To circumcise or not to circumcise?

Against the background of recent legislation by 18 states of the US to eliminate Medicaid Insurance for male circumcision, an editorial in the latest issue of the Journal of the American Medical Association (JAMA) argues the case for circumcision largely on the basis of evidence from African trials of its benefit in reducing HIV transmission.

In marked contrast with other predominantly white English-speaking nations where the practice of infant circumcision is rare or has steeply declined, in the US circumcision remains the norm (57% of males).  This latest drawing of the battle lines is the most recent phase in a US debate around the practice that has been going on for some time, and may now be reaching a decisive point.

The opponents of circumcision seem to view it, like the abusive tonsillectomy, or the cosmetic total dental extraction, as a practice of dubious medical benefit testifying to the doctrinaire medical interventionism of a bygone era.  They may be right.  One convincing explanation attributes the normalization of circumcision largely to the comprehensive medicalization of childbirth in the US (1% homebirths by 1955) at a time when infant circumcision was being most enthusiastically promoted by health professionals.  Circumcision would appear to have been well entrenched in American custom before more sceptical voices came to be raised.  Today’s sceptics argue that the relevance to the US of African trials purporting to prove the efficacy of circumcision as a preventative tool against HIV is, to the say least, unclear.  Preventative effects of circumcision have been demonstrated – if they have been demonstrated at all – only in relation to heterosexual transmission of HIV, and that, is of course not the predominant mode of HIV transmission in the US.

So what do the editors of JAMA have to say in response?  Potential benefits, they claim, are in three areas.  First, heterosexual transmission of HIV is an important mode of transmission for certain populations – including, significantly, many of those most likely to be affected by the withdrawal of Medicaid for circumcision, e.g. black and Hispanic populations.  Second, male circumcision may turn out to have preventative effects for homosexual as well as heterosexual transmission (though this is yet to be proved).  Third, circumcision has been demonstrated to have considerable preventative efficacy against other STIs, notably a 28%-34% reduction in the risk of acquiring genital herpes and a 32% reduction for oncogenic HPV.  It has also been shown to have a protective effect for the female partner, notably:  reductions of 28%, 40%, and 48% for ongenic HPV, vaginosis, and trichomoniasis, respectively.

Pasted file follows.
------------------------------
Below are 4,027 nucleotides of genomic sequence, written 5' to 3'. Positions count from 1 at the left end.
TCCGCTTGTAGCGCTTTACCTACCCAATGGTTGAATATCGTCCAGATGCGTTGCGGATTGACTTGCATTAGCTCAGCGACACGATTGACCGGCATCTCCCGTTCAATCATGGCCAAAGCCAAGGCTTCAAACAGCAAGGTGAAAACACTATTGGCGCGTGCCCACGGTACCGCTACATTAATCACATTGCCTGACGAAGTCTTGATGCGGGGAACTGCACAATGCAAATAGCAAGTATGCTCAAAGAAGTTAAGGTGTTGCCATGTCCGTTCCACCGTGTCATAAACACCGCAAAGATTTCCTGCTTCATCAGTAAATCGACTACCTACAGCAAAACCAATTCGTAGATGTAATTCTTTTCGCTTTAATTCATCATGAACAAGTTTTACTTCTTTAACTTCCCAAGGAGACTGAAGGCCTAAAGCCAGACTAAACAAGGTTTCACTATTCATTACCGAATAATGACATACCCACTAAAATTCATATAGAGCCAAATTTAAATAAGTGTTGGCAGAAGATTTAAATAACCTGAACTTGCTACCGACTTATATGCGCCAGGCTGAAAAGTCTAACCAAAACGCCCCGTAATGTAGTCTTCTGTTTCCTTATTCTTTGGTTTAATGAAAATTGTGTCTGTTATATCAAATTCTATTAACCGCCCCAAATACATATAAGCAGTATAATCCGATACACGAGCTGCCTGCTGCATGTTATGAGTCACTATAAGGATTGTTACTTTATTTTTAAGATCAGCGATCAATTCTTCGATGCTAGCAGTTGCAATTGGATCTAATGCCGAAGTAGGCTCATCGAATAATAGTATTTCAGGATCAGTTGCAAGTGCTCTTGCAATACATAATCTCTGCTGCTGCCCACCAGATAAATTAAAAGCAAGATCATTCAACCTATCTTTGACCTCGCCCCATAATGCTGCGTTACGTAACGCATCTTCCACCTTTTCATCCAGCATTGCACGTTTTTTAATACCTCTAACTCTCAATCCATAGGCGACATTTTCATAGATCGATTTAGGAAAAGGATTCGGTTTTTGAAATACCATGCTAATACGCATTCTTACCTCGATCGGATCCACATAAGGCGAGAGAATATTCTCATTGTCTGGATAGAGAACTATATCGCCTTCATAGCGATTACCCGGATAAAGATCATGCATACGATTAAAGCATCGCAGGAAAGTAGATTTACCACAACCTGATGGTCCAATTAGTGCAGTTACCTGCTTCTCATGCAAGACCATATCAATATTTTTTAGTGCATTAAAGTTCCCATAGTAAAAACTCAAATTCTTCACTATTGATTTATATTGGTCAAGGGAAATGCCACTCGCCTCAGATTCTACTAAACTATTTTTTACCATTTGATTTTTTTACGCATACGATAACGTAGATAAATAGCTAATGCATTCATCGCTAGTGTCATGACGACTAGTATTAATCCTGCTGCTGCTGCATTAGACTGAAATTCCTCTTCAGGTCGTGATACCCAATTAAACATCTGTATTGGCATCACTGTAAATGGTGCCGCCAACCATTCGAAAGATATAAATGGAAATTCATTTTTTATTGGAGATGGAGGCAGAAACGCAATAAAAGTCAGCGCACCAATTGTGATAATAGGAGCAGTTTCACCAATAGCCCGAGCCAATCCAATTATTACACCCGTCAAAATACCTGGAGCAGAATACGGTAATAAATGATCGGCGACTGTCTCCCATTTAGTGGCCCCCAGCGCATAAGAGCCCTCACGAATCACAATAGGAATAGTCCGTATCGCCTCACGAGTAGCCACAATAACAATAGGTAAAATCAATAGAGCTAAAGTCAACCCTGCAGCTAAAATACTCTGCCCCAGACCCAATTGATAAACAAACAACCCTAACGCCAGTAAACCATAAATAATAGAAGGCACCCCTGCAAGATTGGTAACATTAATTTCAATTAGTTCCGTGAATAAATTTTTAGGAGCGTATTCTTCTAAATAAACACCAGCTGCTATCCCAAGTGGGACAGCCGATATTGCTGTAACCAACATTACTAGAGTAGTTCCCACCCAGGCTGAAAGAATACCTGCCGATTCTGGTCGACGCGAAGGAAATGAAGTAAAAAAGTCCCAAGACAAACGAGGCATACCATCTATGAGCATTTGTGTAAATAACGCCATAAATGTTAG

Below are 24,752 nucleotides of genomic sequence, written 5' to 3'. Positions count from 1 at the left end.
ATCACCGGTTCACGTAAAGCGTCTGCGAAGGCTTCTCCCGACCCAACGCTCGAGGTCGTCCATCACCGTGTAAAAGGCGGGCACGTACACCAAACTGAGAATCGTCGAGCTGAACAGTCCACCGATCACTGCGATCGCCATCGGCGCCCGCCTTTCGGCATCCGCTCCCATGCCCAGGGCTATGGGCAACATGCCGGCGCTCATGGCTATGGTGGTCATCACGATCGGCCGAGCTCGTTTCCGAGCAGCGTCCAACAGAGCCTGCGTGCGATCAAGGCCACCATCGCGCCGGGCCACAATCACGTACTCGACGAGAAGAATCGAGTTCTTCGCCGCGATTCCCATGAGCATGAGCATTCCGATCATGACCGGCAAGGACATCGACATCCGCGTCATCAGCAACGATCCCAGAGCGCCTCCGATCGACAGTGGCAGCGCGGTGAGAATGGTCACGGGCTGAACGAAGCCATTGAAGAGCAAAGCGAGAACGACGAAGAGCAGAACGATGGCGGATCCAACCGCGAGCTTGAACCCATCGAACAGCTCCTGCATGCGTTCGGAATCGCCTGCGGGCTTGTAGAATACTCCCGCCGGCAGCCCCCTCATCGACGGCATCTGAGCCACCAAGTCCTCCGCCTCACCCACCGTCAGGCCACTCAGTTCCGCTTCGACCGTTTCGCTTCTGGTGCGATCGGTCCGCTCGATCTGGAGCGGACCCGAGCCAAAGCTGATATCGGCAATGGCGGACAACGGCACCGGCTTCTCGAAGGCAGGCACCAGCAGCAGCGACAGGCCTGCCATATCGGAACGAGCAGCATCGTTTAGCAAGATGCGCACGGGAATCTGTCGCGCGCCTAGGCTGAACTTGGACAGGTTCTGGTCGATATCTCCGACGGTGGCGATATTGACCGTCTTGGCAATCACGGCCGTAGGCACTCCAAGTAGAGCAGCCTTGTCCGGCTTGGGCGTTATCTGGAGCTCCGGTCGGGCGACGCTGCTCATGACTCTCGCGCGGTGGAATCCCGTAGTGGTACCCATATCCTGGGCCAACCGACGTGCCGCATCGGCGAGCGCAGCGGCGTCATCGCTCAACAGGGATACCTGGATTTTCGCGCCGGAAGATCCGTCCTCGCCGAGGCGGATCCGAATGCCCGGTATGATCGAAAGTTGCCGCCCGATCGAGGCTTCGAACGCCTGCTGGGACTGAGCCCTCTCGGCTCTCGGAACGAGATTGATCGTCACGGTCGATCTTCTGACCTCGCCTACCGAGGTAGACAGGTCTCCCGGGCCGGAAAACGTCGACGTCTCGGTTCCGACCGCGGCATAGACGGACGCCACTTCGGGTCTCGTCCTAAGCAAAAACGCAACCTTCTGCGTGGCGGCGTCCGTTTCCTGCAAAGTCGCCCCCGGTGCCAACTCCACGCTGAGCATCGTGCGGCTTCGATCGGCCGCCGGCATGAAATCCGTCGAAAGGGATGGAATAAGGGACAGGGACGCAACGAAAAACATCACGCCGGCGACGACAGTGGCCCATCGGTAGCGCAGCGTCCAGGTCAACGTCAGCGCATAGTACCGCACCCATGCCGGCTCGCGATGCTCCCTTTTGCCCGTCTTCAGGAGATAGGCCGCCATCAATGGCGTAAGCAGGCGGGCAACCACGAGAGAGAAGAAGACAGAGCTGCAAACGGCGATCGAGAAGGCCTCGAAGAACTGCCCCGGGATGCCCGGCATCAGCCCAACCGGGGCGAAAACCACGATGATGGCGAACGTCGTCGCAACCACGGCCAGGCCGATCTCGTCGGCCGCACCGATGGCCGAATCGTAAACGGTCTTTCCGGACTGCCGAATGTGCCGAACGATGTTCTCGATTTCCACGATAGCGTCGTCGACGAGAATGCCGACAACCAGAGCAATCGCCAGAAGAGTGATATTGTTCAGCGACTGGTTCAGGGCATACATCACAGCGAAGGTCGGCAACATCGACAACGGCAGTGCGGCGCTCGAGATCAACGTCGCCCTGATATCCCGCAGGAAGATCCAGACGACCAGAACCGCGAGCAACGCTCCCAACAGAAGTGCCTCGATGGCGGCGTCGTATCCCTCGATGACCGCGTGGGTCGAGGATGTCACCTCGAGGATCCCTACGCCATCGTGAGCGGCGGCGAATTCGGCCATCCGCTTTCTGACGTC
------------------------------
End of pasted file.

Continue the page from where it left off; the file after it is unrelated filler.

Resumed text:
In support of their claims the editors of JAMA refer to a recent cost-effectiveness study (Sansom, Prabhu & Hutchinson).  The latter claims to demonstrate that newborn circumcision in the US results in savings in costs and quality-adjusted life-years for all males, and especially for black and Hispanic males.  The number of circumcisions needed to prevent one HIV infection is calculated at 298 for all males and 65 for black males.  Given the relative cheapness of newborn circumcision, and the high cost of HIV, the cost-effectiveness of the intervention seems evident.  In the case of white males, at 1,231 circumcisions per one HIV infection, the economic argument for circumcision is less clear-cut.  The cost works out at $87,792 for each QALY saved.  This is at the borderline of cost effectiveness:  the traditional US cost-effectiveness threshold has been $50,000 per QALY saved, while the WHO recommends a threshold of three times per capita gross domestic product – which would give $140,000 per QALY.

Clearly, no one would nowadays advocate newly introducing newborn circumcision as a prevention measure in the US, if it didn’t already have a place in American tradition (though the benefits for STI prevention seem hugely more substantial than those envisaged by its original promoters).  Yet, given it does have such a place, it seems a shame not to take advantage of the potential public health benefits it can bring.

Aaron A. R. Tobian and Ronald H. Gray, “The medical benefits of male circumcision”, Editorial, Journal of the American Medical Association, 2011;306(13: 1479-1480

Samsom S.I., Prabhu V.S, Hutchinson A.B., et al “ Cost-effectiveness of newborn circumcision in reducing lifetime HIV risk among US males, PLoS One, 20105(1) e8723

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